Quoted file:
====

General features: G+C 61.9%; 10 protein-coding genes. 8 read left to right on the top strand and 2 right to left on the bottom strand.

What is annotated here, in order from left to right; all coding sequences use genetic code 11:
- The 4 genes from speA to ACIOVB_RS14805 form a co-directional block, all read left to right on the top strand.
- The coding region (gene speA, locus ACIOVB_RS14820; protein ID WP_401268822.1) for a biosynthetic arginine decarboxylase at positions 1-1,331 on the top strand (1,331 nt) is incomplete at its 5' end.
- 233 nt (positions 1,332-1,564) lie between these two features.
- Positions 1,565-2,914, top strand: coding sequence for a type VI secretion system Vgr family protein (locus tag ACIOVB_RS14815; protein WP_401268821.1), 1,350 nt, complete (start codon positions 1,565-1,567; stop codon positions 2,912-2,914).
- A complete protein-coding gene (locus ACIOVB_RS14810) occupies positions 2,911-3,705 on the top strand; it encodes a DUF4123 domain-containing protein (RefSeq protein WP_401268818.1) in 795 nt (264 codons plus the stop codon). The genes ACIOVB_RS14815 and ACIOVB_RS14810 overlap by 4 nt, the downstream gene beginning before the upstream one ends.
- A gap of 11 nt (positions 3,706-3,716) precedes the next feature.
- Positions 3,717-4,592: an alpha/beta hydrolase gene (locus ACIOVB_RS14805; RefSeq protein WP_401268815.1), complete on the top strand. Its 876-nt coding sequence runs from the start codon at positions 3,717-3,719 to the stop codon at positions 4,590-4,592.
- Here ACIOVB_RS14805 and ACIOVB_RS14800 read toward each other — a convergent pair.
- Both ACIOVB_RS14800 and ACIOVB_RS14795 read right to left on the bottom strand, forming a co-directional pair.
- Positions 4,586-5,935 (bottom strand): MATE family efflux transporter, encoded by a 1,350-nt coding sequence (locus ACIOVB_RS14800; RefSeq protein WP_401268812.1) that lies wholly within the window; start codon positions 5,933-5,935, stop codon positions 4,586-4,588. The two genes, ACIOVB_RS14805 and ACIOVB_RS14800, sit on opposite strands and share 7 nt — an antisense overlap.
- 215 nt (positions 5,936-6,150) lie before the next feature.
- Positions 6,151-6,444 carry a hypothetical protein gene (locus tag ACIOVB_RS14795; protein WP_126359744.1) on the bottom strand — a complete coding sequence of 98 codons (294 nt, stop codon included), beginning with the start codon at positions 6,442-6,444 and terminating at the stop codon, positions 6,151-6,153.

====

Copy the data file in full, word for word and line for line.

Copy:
General features: G+C 61.9%; 10 protein-coding genes. 8 read left to right on the top strand and 2 right to left on the bottom strand.

What is annotated here, in order from left to right; all coding sequences use genetic code 11:
- The 4 genes from speA to ACIOVB_RS14805 form a co-directional block, all read left to right on the top strand.
- The coding region (gene speA, locus ACIOVB_RS14820; protein ID WP_401268822.1) for a biosynthetic arginine decarboxylase at positions 1-1,331 on the top strand (1,331 nt) is incomplete at its 5' end.
- 233 nt (positions 1,332-1,564) lie between these two features.
- Positions 1,565-2,914, top strand: coding sequence for a type VI secretion system Vgr family protein (locus tag ACIOVB_RS14815; protein WP_401268821.1), 1,350 nt, complete (start codon positions 1,565-1,567; stop codon positions 2,912-2,914).
- A complete protein-coding gene (locus ACIOVB_RS14810) occupies positions 2,911-3,705 on the top strand; it encodes a DUF4123 domain-containing protein (RefSeq protein WP_401268818.1) in 795 nt (264 codons plus the stop codon). The genes ACIOVB_RS14815 and ACIOVB_RS14810 overlap by 4 nt, the downstream gene beginning before the upstream one ends.
- A gap of 11 nt (positions 3,706-3,716) precedes the next feature.
- Positions 3,717-4,592: an alpha/beta hydrolase gene (locus ACIOVB_RS14805; RefSeq protein WP_401268815.1), complete on the top strand. Its 876-nt coding sequence runs from the start codon at positions 3,717-3,719 to the stop codon at positions 4,590-4,592.
- Here ACIOVB_RS14805 and ACIOVB_RS14800 read toward each other — a convergent pair.
- Both ACIOVB_RS14800 and ACIOVB_RS14795 read right to left on the bottom strand, forming a co-directional pair.
- Positions 4,586-5,935 (bottom strand): MATE family efflux transporter, encoded by a 1,350-nt coding sequence (locus ACIOVB_RS14800; RefSeq protein WP_401268812.1) that lies wholly within the window; start codon positions 5,933-5,935, stop codon positions 4,586-4,588. The two genes, ACIOVB_RS14805 and ACIOVB_RS14800, sit on opposite strands and share 7 nt — an antisense overlap.
- 215 nt (positions 5,936-6,150) lie before the next feature.
- Positions 6,151-6,444 carry a hypothetical protein gene (locus tag ACIOVB_RS14795; protein WP_126359744.1) on the bottom strand — a complete coding sequence of 98 codons (294 nt, stop codon included), beginning with the start codon at positions 6,442-6,444 and terminating at the stop codon, positions 6,151-6,153.